The Syrian vulnerable persons relocation scheme has prioritised those who cannot be supported effectively in their region of origin—women and children at risk, people in severe need of medical care and survivors of torture and violence. The scheme is in addition to those we resettle under other programmes which offer protection in the UK under normal asylum procedures. These other programmes focus on a wider set of nationalities—people from Iraq, Somalia and other countries. Over the coming months we will work with local authorities, the UNHCR and others to ensure we deliver on the expansion of the prime minister’s announcement.
While we are doing all we can to support people fleeing the region, we must not lose sight of the need to help the overwhelming majority of Syrians still in the region. Indeed, around 3% of the 11 million Syrians displaced by the conflict are claiming asylum in Europe. Most have sought refuge inside Syria itself or in neighbouring countries. We have already given more aid than any European country and more to the UN appeals than Germany, Netherlands, France, Italy, Hungary, Austria and Poland combined. Our commitment will continue, but we need other countries to step up.
The UK continues to play a leading role in the international community by encouraging our international partners to pledge more generously in response to the crisis. The UK has led a sustained lobbying effort, pressing other countries to follow our lead and increase their funding. Our efforts have helped to raise more than $6.9 billion for the Syria response over the past two years, including $1 billion raised at a ministerial consultation co-hosted by the Secretary of State for International Development at the UN General Assembly last September.
At the G8 summit at Lough Erne in June 2014, G8 leaders agreed almost $1.5 billion in additional contributions to meet humanitarian needs in Syria and its neighbours. In addition, the UK has lobbied hard to mobilise funding from other donors ahead of the third Kuwait Pledging Conference in March, which raised a further $3.6 billion for the UN appeal for Syria. Despite all these efforts, the UN Syria appeals for this year are still only 37% funded, and the 2015 UN appeal for Iraq is only 46% funded. That means limitations on food, water and urgent medical care, all of which puts pressure on people to leave the region. The immediate refugee crisis can be tackled only by effective, co-ordinated EU and international action supported by much-needed resources.
At the same time, dealing with the humanitarian crisis and ensuring aid reaches those who need it is not enough. We also need to take a long-term look at solutions to tackling the drivers of the crisis at source. Eighty per cent of refugee crises last for 10 years or more, and two in every five last for 20 years or more. This means children born in refugee camps today are likely to grow up in exile, away from home. It also means we need a step change in the way international communities support refugees, recognising that the current international model works for short-term support but not protracted displacement. DfID’s work is targeted to deliver, over time, more stable, secure and increasingly prosperous countries. In this work we are especially concerned by the particular needs of women and girls, who are affected disproportionately by poverty and crisis.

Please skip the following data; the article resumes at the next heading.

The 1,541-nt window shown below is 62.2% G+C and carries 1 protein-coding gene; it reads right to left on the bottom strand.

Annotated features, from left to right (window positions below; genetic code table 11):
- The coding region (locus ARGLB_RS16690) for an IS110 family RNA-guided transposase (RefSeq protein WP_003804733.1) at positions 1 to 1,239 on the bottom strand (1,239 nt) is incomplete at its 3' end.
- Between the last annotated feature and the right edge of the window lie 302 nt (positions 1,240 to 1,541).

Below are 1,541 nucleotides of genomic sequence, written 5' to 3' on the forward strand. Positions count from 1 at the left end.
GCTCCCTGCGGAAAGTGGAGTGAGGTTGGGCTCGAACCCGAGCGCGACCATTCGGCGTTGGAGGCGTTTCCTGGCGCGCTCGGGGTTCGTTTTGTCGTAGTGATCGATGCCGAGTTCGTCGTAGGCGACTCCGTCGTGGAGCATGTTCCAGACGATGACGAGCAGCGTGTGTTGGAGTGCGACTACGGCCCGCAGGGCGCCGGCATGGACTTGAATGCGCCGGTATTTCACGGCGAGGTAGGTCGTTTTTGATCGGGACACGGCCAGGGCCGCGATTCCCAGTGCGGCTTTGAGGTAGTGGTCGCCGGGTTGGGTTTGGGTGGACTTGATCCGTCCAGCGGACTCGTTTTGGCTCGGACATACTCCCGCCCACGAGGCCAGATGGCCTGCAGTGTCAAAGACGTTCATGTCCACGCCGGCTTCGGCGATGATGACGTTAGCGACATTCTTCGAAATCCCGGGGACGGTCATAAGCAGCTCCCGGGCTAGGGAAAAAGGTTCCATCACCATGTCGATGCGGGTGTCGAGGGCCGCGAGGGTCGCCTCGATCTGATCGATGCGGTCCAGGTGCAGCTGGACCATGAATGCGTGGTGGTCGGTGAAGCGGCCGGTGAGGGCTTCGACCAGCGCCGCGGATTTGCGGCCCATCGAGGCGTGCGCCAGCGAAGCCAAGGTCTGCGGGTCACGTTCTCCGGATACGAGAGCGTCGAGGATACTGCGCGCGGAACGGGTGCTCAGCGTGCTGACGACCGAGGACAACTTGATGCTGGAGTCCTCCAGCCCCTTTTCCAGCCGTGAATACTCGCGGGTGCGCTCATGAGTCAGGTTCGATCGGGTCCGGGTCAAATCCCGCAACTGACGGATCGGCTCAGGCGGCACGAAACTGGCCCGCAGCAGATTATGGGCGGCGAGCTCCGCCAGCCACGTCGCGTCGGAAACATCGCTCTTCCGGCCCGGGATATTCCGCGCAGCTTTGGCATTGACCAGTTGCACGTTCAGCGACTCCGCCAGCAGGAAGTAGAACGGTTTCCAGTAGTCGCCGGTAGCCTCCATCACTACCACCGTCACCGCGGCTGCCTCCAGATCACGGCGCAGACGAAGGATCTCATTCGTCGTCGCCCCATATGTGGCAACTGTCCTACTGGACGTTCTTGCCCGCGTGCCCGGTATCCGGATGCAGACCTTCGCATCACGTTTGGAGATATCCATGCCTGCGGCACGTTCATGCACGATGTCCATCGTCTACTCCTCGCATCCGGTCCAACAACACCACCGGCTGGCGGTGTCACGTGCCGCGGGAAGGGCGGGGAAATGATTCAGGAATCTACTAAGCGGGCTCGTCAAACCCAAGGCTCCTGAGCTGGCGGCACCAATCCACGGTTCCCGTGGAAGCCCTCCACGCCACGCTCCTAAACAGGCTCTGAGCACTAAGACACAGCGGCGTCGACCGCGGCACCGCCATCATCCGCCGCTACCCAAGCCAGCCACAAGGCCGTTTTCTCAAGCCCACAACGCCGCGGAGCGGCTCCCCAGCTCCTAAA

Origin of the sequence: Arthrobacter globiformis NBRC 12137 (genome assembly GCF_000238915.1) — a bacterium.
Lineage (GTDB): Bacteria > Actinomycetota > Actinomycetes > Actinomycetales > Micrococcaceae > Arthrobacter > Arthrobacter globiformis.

We should be proud that the UK has delivered on its legal commitment to spend 0.7% of GNI on development assistance, becoming the first G7 country to meet this long-standing commitment. In Africa DfID is spending £2 billion in bilateral aid in 2015-16, of which £540 million is targeted at economic development and £360 million at humanitarian support. An additional £2 billion is being spent in Africa through our share of multilateral aid.
The World Bank predicts that an extra 600 million jobs will be needed globally over the next decade to keep up with the number of young people in developing countries entering the job market. At the Department for International Development, we have already refocused our priorities to be more jobs-focused and livelihood-focused than ever before.
In the long term, development assistance addresses the root causes of instability and insecurity by promoting the golden thread of democracy, strengthening the rule of law, establishing property rights and creating accountable institutions. This helps reduce inequality and provides economic opportunities for all. This in turn helps to build more effective states and reduces some of the pressures to migrate.
If people can find stability, prosperity and opportunity in their home country, it means a more stable and prosperous world for us all. The UK will continue to demonstrate the leadership we have shown throughout our response to the Syrian crisis to mobilise the international community.
I look forward to all noble Lords’ contributions this evening—particularly to my noble friend Lord Brooke’s contribution as he makes his valedictory speech. I beg to move.